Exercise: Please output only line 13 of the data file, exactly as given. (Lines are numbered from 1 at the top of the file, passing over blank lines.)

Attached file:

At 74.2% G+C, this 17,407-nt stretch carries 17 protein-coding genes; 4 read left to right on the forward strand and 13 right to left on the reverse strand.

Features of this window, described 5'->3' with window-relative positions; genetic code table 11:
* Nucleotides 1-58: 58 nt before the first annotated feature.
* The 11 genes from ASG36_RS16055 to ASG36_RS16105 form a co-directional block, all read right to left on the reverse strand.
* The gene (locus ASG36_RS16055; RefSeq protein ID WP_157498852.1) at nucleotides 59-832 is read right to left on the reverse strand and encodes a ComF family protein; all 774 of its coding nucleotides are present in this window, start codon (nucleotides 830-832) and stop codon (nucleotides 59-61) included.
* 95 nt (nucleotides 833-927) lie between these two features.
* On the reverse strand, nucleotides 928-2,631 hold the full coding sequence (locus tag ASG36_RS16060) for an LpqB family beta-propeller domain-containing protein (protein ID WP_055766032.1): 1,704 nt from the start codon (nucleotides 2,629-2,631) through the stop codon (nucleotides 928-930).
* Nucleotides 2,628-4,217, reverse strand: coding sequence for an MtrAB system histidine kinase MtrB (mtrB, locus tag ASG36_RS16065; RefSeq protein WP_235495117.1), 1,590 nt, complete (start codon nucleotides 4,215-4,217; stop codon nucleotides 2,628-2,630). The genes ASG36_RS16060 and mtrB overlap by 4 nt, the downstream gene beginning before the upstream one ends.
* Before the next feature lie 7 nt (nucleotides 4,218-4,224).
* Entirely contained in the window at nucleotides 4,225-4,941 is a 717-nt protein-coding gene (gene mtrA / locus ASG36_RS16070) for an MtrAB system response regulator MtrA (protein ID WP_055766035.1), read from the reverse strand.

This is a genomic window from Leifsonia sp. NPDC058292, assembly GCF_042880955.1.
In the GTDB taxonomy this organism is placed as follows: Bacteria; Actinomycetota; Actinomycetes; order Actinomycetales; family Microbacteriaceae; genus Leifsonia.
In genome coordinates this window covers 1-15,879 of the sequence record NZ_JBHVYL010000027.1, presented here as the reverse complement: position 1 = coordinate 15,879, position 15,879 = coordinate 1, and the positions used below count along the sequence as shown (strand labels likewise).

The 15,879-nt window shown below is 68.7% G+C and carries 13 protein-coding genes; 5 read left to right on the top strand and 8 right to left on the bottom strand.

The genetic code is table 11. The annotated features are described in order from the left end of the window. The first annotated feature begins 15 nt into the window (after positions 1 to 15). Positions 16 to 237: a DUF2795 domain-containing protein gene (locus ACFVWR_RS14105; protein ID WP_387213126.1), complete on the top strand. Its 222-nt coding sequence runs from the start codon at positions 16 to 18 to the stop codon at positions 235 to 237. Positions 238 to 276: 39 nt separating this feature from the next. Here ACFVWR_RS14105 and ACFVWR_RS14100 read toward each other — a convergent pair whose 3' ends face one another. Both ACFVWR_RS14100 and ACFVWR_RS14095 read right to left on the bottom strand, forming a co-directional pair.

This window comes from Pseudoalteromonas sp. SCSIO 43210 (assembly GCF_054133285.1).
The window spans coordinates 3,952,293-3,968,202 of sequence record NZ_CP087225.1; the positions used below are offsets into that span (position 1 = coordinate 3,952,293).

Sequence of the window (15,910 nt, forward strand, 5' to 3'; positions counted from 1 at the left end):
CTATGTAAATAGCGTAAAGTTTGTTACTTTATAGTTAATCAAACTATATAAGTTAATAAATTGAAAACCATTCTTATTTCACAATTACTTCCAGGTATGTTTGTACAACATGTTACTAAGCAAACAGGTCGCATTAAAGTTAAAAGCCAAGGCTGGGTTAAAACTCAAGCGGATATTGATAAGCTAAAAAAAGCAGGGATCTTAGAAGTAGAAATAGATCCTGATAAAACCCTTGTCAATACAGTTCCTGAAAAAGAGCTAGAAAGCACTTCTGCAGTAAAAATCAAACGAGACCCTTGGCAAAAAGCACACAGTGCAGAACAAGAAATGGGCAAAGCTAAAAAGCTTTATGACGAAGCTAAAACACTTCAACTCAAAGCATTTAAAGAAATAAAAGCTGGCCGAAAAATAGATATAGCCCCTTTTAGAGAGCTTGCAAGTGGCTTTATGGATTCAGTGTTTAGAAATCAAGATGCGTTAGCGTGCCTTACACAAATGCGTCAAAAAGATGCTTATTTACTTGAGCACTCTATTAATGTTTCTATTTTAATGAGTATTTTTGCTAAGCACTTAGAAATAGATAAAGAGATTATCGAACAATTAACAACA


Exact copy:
In genome coordinates this window covers 1-15,879 of the sequence record NZ_JBHVYL010000027.1, presented here as the reverse complement: position 1 = coordinate 15,879, position 15,879 = coordinate 1, and the positions used below count along the sequence as shown (strand labels likewise).